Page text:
Since the earliest days of computing, computers have been used to search out ways of optimizing known functions. Deep Blue’s approach was just that: a search aimed at optimizing a function whose form, while complex, mostly expressed existing chess knowledge. It was clever about how it did this search, but it wasn’t that different from many programs written in the 1960s.
AlphaGo also uses the search-and-optimization idea, although it is somewhat cleverer about how it does the search. But what is new and unusual is the prior stage, in which it uses a neural network to learn a function that helps capture some sense of good board position. It was by combining those two stages that AlphaGo became able to play at such a high level.
This ability to replicate intuitive pattern recognition is a big deal. It’s also part of a broader trend. In an earlier paper, the same organization that built AlphaGo — Google DeepMind — built a neural network that learned to play 49 classic Atari 2600 video games, in many cases reaching a level that human experts couldn’t match. The conservative approach to solving this problem with a computer would be in the style of Deep Blue: A human programmer would analyze each game and figure out detailed control strategies for playing it.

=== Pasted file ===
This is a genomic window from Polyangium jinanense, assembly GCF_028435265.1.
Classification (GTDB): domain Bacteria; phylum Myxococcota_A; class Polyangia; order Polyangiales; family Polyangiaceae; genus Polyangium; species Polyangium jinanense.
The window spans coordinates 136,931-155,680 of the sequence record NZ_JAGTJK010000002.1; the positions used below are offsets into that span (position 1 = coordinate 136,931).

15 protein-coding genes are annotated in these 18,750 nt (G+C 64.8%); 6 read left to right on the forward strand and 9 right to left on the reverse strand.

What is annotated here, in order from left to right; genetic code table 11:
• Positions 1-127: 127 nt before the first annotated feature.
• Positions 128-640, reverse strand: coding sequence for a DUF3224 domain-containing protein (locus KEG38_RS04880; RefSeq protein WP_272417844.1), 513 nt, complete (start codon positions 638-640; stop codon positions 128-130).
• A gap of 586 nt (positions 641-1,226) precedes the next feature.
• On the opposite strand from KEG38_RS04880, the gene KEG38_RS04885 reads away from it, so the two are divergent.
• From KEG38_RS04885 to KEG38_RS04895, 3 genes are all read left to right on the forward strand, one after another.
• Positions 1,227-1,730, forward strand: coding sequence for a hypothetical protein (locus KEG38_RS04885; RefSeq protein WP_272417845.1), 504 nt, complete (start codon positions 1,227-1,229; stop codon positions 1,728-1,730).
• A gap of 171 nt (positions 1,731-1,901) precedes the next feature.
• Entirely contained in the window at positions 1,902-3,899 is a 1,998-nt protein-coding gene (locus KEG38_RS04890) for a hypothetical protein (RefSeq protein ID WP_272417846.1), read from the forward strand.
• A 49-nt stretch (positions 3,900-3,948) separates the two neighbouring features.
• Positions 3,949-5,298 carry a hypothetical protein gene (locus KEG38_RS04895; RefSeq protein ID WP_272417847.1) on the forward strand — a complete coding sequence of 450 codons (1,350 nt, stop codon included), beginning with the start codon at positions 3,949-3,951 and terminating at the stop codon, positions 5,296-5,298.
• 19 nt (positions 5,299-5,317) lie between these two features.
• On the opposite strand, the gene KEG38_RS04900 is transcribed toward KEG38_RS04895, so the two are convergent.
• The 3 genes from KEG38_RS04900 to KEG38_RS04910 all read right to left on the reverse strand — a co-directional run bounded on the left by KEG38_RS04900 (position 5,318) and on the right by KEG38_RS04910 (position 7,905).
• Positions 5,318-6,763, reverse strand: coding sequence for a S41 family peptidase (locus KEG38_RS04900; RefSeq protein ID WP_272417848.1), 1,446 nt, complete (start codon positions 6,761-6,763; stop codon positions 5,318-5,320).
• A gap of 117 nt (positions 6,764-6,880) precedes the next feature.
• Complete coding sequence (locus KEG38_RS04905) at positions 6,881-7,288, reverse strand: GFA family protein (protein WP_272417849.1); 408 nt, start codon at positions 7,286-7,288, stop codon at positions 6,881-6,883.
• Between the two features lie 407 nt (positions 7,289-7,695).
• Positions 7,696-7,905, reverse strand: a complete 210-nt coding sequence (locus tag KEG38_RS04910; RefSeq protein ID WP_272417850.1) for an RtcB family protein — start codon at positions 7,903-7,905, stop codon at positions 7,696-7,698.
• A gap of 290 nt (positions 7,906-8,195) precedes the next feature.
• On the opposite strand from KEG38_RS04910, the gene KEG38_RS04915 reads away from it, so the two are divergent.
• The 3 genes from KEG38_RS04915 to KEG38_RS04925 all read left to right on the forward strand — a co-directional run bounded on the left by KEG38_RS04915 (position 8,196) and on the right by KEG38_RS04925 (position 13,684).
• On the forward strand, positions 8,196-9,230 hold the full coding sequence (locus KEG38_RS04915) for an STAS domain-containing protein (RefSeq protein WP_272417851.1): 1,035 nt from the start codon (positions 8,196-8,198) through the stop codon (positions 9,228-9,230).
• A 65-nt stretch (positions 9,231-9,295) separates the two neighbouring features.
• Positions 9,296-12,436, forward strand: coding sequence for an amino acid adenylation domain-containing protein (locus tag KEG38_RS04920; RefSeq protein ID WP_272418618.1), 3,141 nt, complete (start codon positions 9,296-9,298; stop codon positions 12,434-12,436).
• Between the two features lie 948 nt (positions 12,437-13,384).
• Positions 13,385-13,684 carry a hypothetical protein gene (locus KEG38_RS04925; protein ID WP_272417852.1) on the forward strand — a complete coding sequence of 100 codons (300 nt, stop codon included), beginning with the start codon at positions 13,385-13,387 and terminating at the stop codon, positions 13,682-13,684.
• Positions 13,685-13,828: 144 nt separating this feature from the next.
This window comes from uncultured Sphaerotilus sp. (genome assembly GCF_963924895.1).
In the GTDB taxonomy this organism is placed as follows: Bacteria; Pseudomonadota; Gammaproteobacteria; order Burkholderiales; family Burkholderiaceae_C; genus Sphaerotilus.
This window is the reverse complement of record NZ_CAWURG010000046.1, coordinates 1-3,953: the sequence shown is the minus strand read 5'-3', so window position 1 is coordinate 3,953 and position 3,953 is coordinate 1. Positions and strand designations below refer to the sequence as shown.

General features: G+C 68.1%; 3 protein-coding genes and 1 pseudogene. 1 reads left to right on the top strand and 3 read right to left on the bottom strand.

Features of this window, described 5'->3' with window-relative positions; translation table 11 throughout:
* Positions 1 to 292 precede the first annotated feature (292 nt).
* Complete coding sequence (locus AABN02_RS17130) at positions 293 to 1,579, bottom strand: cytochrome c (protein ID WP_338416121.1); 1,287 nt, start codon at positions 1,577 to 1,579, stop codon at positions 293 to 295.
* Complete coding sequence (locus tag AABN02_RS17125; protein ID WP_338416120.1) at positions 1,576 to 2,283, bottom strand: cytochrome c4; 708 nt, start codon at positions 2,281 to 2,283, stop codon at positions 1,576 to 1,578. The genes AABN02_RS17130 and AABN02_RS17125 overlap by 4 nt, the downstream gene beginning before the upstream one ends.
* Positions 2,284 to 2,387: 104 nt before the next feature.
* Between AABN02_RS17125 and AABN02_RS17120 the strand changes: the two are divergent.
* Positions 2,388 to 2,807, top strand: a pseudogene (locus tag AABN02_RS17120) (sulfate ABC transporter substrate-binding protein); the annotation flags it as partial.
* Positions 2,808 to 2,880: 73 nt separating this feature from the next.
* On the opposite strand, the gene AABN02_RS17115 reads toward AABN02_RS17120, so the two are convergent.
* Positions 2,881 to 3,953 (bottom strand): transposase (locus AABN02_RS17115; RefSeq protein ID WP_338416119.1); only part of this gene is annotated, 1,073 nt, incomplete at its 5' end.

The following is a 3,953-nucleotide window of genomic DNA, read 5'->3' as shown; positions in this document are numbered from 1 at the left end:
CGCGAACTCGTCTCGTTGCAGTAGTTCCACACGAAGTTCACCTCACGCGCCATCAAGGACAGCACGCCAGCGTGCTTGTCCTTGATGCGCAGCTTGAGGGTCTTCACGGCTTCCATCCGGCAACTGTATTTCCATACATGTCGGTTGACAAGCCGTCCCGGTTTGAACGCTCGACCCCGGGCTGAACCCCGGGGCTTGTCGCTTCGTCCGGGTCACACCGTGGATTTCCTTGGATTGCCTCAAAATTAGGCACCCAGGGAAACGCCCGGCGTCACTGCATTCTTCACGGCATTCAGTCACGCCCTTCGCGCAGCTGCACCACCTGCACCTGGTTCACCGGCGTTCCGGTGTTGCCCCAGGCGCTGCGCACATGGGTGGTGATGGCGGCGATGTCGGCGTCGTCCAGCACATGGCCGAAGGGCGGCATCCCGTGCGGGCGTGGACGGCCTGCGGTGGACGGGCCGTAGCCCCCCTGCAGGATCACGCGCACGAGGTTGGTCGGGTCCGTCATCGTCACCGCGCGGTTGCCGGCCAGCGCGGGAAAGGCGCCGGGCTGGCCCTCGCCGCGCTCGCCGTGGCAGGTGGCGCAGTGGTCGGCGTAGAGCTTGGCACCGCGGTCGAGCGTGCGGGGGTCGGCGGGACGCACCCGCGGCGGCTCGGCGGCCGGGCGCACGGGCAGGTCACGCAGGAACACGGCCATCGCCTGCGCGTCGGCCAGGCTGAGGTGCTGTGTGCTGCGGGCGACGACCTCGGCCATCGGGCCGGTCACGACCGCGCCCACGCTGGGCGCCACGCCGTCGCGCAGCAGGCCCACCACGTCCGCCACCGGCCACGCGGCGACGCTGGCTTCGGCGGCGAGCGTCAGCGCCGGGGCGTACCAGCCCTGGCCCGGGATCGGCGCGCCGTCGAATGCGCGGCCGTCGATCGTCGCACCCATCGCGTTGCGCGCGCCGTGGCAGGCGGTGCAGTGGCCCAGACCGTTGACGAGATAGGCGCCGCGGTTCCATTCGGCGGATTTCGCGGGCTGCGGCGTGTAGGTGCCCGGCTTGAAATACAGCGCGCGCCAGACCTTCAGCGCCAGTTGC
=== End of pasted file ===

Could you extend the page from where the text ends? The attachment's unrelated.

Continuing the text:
By contrast, DeepMind’s neural network simply explored lots of ways of playing. Initially, it was terrible, flailing around wildly, rather like a human newcomer. But occasionally the network would accidentally do clever things. It learned to recognize good patterns of play — in other words, patterns leading to higher scores — in a manner not unlike the way AlphaGo learned good board position. And when that happened, the network would reinforce the behavior, gradually improving its ability to play.